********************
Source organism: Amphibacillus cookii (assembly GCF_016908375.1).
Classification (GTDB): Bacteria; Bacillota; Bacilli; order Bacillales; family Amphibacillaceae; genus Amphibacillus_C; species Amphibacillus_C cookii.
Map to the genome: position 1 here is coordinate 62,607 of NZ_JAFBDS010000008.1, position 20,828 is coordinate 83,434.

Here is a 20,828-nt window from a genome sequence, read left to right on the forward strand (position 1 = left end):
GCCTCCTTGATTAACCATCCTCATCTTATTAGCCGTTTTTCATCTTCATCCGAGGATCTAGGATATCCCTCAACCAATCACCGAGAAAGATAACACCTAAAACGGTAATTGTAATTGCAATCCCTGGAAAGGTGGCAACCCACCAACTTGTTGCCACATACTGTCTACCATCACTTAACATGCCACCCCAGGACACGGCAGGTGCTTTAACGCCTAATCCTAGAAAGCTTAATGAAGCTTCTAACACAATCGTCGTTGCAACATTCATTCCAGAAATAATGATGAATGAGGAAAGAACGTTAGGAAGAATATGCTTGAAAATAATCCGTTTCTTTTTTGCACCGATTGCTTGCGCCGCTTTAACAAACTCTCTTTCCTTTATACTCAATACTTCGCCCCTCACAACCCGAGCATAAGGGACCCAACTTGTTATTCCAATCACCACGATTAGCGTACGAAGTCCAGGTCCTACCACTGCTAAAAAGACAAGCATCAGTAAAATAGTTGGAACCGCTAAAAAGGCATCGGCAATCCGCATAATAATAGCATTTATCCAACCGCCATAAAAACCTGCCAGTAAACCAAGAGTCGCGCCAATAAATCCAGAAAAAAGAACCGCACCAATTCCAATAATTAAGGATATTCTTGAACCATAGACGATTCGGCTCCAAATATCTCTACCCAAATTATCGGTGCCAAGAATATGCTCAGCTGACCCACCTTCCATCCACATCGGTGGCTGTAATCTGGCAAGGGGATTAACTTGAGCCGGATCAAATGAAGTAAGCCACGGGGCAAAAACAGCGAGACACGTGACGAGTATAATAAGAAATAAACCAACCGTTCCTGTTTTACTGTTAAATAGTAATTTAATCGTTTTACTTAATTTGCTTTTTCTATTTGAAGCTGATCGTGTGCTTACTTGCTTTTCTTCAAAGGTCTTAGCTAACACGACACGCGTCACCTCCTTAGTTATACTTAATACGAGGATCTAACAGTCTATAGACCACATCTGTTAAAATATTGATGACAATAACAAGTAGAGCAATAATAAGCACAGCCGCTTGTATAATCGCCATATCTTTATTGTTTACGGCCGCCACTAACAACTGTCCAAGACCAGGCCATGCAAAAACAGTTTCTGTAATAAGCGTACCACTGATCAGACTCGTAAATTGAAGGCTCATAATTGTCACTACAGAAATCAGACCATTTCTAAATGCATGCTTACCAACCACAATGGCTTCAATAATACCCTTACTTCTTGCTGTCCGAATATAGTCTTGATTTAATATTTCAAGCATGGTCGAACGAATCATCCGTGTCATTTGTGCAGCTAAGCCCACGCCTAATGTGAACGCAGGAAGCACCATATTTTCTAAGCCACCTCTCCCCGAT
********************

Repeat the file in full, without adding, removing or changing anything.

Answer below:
Source organism: Amphibacillus cookii (assembly GCF_016908375.1).
Classification (GTDB): Bacteria; Bacillota; Bacilli; order Bacillales; family Amphibacillaceae; genus Amphibacillus_C; species Amphibacillus_C cookii.
Map to the genome: position 1 here is coordinate 62,607 of NZ_JAFBDS010000008.1, position 20,828 is coordinate 83,434.

Here is a 20,828-nt window from a genome sequence, read left to right on the forward strand (position 1 = left end):
GCCTCCTTGATTAACCATCCTCATCTTATTAGCCGTTTTTCATCTTCATCCGAGGATCTAGGATATCCCTCAACCAATCACCGAGAAAGATAACACCTAAAACGGTAATTGTAATTGCAATCCCTGGAAAGGTGGCAACCCACCAACTTGTTGCCACATACTGTCTACCATCACTTAACATGCCACCCCAGGACACGGCAGGTGCTTTAACGCCTAATCCTAGAAAGCTTAATGAAGCTTCTAACACAATCGTCGTTGCAACATTCATTCCAGAAATAATGATGAATGAGGAAAGAACGTTAGGAAGAATATGCTTGAAAATAATCCGTTTCTTTTTTGCACCGATTGCTTGCGCCGCTTTAACAAACTCTCTTTCCTTTATACTCAATACTTCGCCCCTCACAACCCGAGCATAAGGGACCCAACTTGTTATTCCAATCACCACGATTAGCGTACGAAGTCCAGGTCCTACCACTGCTAAAAAGACAAGCATCAGTAAAATAGTTGGAACCGCTAAAAAGGCATCGGCAATCCGCATAATAATAGCATTTATCCAACCGCCATAAAAACCTGCCAGTAAACCAAGAGTCGCGCCAATAAATCCAGAAAAAAGAACCGCACCAATTCCAATAATTAAGGATATTCTTGAACCATAGACGATTCGGCTCCAAATATCTCTACCCAAATTATCGGTGCCAAGAATATGCTCAGCTGACCCACCTTCCATCCACATCGGTGGCTGTAATCTGGCAAGGGGATTAACTTGAGCCGGATCAAATGAAGTAAGCCACGGGGCAAAAACAGCGAGACACGTGACGAGTATAATAAGAAATAAACCAACCGTTCCTGTTTTACTGTTAAATAGTAATTTAATCGTTTTACTTAATTTGCTTTTTCTATTTGAAGCTGATCGTGTGCTTACTTGCTTTTCTTCAAAGGTCTTAGCTAACACGACACGCGTCACCTCCTTAGTTATACTTAATACGAGGATCTAACAGTCTATAGACCACATCTGTTAAAATATTGATGACAATAACAAGTAGAGCAATAATAAGCACAGCCGCTTGTATAATCGCCATATCTTTATTGTTTACGGCCGCCACTAACAACTGTCCAAGACCAGGCCATGCAAAAACAGTTTCTGTAATAAGCGTACCACTGATCAGACTCGTAAATTGAAGGCTCATAATTGTCACTACAGAAATCAGACCATTTCTAAATGCATGCTTACCAACCACAATGGCTTCAATAATACCCTTACTTCTTGCTGTCCGAATATAGTCTTGATTTAATATTTCAAGCATGGTCGAACGAATCATCCGTGTCATTTGTGCAGCTAAGCCCACGCCTAATGTGAACGCAGGAAGCACCATATTTTCTAAGCCACCTCTCCCCGAT